evin Bellamy was part of Global Dairy Platform right at the start. He joined in 2006 as Executive Director, following nine years at the UK’s Milk Development Council - the last five years as its Chief Executive. It was a unique role, to be in at the start of a brand new global dairy organisation. He summed up what characterised dairy during that time - a steady progression towards liberalisation of trade, despite the failure of the WTO talks, greater market volatility and continued consolidation of the dairy sector, and rapid increases in demand in areas such as Asia, South America and the Middle East. “Finally,” said Bellamy, “there have been greater concerns for ‘Dairy’ in developed markets through food regulation and increased consumer awareness of what we eat. Increased concerns for example, about saturated fat, and salt, labelling, and health claims, and environmental impact. There are fears that these concerns - if not addressed - could lead to dairy losing its position ‘at the centre of the table’ as healthy and wholesome products. If unchecked, such concerns could spread to the developing markets also. “As a result, there is increased pressure from the commercial sector on national and

international associations to deliver tangible benefits that support increases in demand and defend the dairy sector against often undeserved challenges. In developed markets associations have become defensive about dairy having to protect the sector against constant regulatory and media challenges, contrasting with the commercial sector where continued successes fuel the desire to spread positive messages about milk and dairy.”

GDP has a good membership base and a clear path mapped out So, against this background, what were the key aims and targets for GDP during its first years? “The vision for GDP was, and remains, ‘that the world’s dairy industry should unite to enhance the image of milk and dairy around the world’.

recognised a need to stress the positives. “Seeing a need to provide leadership in the diverse worldwide dairy industry they united to create a Global Dairy Platform where the CEOs of international companies can influence the direction and collaborate to increase worldwide demand for dairy. “Together we are greater than the sum of our parts - which is

why our members, (often competitors outside of GDP), realise the need to collaborate within GDP to increase the overall demand for dairy - and why your organisation should be part of GDP. “I am really looking forward to this new role - the opportunity to promote dairy and to work with opinion formers and industry leaders.”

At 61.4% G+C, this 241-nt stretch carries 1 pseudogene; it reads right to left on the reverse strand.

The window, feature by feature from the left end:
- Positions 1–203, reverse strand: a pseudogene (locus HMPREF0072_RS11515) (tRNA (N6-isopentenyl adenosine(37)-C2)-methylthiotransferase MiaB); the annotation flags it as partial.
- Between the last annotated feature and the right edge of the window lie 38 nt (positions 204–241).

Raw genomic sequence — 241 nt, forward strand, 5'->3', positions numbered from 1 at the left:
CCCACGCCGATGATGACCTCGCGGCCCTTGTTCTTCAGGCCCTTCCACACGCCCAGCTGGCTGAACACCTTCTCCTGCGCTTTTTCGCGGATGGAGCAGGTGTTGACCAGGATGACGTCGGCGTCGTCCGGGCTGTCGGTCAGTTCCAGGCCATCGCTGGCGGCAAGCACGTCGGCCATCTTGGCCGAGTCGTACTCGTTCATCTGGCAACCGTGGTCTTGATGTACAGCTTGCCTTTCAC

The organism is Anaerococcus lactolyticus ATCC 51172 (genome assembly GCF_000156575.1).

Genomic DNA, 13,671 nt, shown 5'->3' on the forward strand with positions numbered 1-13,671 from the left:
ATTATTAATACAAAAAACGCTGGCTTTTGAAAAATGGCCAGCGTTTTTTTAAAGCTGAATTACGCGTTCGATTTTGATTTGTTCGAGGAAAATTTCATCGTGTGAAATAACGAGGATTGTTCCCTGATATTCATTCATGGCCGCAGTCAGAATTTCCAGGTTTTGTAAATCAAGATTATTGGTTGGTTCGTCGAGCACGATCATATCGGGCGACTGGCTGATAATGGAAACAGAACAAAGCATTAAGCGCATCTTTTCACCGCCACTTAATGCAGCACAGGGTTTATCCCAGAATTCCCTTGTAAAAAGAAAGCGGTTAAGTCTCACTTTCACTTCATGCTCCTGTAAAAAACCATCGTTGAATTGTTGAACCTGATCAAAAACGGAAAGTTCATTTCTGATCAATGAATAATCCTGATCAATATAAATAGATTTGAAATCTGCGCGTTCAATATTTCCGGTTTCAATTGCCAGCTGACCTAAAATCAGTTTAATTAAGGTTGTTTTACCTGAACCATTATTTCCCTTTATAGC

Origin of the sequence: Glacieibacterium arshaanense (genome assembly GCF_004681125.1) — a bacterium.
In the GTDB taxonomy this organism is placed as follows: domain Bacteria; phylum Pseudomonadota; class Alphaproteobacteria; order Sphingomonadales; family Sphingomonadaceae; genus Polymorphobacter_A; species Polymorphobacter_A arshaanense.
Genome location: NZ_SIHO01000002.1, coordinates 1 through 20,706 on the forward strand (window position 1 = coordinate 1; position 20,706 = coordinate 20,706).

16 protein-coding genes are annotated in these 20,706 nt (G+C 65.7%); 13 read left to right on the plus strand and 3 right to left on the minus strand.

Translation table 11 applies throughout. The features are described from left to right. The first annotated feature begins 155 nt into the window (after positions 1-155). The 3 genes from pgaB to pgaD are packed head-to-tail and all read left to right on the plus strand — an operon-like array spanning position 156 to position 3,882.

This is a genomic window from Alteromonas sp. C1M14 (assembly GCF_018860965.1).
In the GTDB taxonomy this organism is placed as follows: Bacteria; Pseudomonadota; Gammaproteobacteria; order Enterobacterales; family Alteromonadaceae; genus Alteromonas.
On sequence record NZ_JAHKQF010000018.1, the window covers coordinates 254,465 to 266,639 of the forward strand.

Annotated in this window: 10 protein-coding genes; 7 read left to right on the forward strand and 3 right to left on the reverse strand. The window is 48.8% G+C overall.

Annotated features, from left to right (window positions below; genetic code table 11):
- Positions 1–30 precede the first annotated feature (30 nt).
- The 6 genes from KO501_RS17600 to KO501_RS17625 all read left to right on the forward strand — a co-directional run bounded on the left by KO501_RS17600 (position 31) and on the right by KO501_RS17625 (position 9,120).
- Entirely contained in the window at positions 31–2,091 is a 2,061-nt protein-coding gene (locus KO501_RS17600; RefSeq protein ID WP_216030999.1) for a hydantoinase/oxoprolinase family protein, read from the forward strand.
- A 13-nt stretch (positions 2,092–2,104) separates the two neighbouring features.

“This means getting people to work together - the commercial sector getting people to work together with ‘competitors’, getting people from the non-profit sector to work with commercial players overcoming fears of commercial bias, and getting organisations from the nonprofit sector to share information and collaborate across borders to remove duplication of effort. “All of these actions require a will to co-operate and trust to be built between organisations. Obviously this did occur without GDP, but on a chance basis without a champion for co-operation. GDP set out to involve as many organisations as wanted to be involved in the process and to identify a limited number of really key issues on which to focus.” Where would you say GDP succeeded? “Three years on GDP has grown to around 60 organisations worldwide collaborating to ‘increase the worldwide demand for dairy by providing insight guidance and networking’. It has a well defined roadmap (referred to by Donald Moore) working on the three key issues that members have agreed are the major current challenges to the dairy sector. “These include communicating the nutrition and health benefits

Kevin Bellamy of milk and dairy products to consumers, regulators and policy makers around the globe. Another challenge is neutralising the impact of milkfat content on the demand for milk and milk products, achieving a more ‘balanced’ science based view of saturated fat by consumers, regulators and health professionals. “And finally, we need to reduce the impact of climate change on the dairy sector by co-ordinating and monitoring pre-competitive actions. “GDP has a good membership base, a clear path mapped out and an excellent team to continue the work.”

Continued on page 32

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All change . . .

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at the top of the Global Dairy Platform industry has huge resources available, sharing information and co-operating will have a huge impact on raising demand. A rising tide raises all ships and the opportunities created will benefit all.”